We appreciate nature for all the beautiful landscapes and the great experiences we get to have while we trek through it. But, the universe is much more magical than how we normally think of it. As beautiful as life is on our planet, the world outside is equally magical. It’s just a shame that we don’t get to enjoy it with the naked eye. Of course, thanks to advancements in photography, cameras today are very much capable of showing us what lies beyond our sky. For instance, photographer Scott Aspinall came up with the following image that has our natural satellite, a neighboring planet, and a distant star cluster forming a cosmic triangle:
The image is a blend of several images that Aspinall took with his Nikon D800e, and a Tamron 70-200mm lens at 175mm. He also used a Star Adventurer Tracker to avoid star trails.
The foreground image is a stack of 12 images each exposed for 60 seconds at f/4 and ISO 800. For the image of Pleiades and Venus, he stacked 24 images, again exposing each one for 60 seconds, f/4, and ISO 800. And for the moon, he took a single exposure for 30 seconds in lunar tracking mode, f/6.7, and ISO 800.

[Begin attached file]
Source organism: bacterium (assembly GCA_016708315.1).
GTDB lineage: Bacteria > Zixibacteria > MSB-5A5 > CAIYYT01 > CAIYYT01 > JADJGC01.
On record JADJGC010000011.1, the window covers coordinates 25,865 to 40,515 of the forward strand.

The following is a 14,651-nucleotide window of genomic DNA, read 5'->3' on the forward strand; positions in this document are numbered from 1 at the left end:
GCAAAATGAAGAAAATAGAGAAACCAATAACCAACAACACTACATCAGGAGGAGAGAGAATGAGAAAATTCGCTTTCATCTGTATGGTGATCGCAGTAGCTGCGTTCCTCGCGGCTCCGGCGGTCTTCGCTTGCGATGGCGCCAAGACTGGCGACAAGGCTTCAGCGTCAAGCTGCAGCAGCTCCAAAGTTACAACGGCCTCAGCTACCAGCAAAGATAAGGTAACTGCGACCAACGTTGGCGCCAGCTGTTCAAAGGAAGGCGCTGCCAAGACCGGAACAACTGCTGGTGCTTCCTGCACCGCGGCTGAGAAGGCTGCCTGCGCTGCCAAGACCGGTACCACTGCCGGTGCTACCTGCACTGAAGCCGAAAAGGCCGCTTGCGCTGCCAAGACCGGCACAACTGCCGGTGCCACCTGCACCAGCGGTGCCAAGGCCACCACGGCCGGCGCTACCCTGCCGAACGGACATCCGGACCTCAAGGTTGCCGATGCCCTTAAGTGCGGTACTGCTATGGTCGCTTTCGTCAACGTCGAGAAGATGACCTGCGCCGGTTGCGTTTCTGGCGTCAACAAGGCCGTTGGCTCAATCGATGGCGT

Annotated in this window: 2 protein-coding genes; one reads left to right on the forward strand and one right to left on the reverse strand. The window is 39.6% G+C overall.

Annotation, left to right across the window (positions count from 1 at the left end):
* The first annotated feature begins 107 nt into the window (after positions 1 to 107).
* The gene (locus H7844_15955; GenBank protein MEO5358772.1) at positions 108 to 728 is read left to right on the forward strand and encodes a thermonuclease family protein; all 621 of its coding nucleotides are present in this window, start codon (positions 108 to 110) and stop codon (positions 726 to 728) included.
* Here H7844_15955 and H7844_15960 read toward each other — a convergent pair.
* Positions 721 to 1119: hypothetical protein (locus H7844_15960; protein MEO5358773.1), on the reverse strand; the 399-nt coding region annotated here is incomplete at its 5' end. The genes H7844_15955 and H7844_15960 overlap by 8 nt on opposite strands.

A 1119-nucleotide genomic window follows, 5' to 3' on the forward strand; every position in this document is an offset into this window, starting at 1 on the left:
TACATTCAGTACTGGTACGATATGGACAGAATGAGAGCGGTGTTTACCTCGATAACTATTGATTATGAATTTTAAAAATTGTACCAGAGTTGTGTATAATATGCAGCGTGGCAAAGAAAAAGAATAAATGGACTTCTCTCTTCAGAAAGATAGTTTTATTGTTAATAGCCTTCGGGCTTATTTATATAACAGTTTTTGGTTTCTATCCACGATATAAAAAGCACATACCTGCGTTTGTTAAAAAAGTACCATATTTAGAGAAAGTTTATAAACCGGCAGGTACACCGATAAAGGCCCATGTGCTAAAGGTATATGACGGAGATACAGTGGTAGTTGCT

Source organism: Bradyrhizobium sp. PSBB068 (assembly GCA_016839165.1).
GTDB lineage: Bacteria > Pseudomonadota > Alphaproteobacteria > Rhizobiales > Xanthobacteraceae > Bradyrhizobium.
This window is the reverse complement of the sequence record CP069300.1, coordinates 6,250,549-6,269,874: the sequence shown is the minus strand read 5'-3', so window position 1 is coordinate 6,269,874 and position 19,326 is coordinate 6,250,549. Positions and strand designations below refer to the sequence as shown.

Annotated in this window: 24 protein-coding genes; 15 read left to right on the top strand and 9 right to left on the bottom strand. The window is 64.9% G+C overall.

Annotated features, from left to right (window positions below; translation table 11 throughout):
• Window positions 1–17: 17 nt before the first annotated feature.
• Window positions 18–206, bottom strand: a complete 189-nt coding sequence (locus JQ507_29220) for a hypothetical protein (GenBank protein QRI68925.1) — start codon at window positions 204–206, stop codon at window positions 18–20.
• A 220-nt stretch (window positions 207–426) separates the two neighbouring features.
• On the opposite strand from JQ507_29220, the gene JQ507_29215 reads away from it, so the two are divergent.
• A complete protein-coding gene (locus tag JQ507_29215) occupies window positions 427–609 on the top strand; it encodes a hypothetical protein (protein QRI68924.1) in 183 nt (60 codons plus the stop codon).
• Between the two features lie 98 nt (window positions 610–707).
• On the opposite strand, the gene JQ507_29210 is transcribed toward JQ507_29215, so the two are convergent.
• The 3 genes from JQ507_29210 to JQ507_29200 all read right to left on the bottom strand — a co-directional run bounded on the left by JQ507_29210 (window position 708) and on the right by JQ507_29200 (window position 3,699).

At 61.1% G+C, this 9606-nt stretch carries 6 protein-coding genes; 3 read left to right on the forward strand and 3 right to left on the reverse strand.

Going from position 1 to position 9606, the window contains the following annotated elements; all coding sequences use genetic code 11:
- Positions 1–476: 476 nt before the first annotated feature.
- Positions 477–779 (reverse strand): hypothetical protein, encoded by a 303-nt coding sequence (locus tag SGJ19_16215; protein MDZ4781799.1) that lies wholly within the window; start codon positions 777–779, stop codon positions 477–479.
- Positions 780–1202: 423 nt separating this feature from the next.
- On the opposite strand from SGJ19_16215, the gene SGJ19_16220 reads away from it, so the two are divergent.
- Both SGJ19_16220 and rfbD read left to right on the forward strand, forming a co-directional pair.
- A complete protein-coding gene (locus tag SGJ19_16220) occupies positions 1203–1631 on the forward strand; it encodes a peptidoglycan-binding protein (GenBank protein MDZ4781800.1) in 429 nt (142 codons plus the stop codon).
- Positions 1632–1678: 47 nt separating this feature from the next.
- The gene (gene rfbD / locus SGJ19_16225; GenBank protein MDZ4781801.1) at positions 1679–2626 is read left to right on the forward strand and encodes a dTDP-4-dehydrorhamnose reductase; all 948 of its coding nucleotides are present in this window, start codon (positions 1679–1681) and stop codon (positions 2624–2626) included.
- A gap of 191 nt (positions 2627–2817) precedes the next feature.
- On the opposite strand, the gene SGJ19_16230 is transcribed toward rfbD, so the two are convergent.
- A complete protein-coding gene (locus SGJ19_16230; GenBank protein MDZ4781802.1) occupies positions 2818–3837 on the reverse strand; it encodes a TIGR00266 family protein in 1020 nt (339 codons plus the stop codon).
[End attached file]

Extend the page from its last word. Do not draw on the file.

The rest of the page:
It’s beautiful how Aspinall has decided to place the key elements in the image. With the tree at the center of the image, it’s immediately able to draw the viewer’s attention. And around this tree, he has placed the Moon, the Pleiades, and Venus forming a triangle. This geometry is what makes the image so effective.
It’s also interesting to see how the blue tones of the Pleiades contrast with the slightly orange tones of the Moon and Venus. This makes sense as the stars have a much higher temperature and give out their own light while the other two bodies are merely reflecting the sun’s light.
How amazing would it be if we could see the sky like this with the naked eye?
Like This Article?
Don't Miss The Next One!
Join over 100,000 photographers of all experience levels who receive our free photography tips and articles to stay current: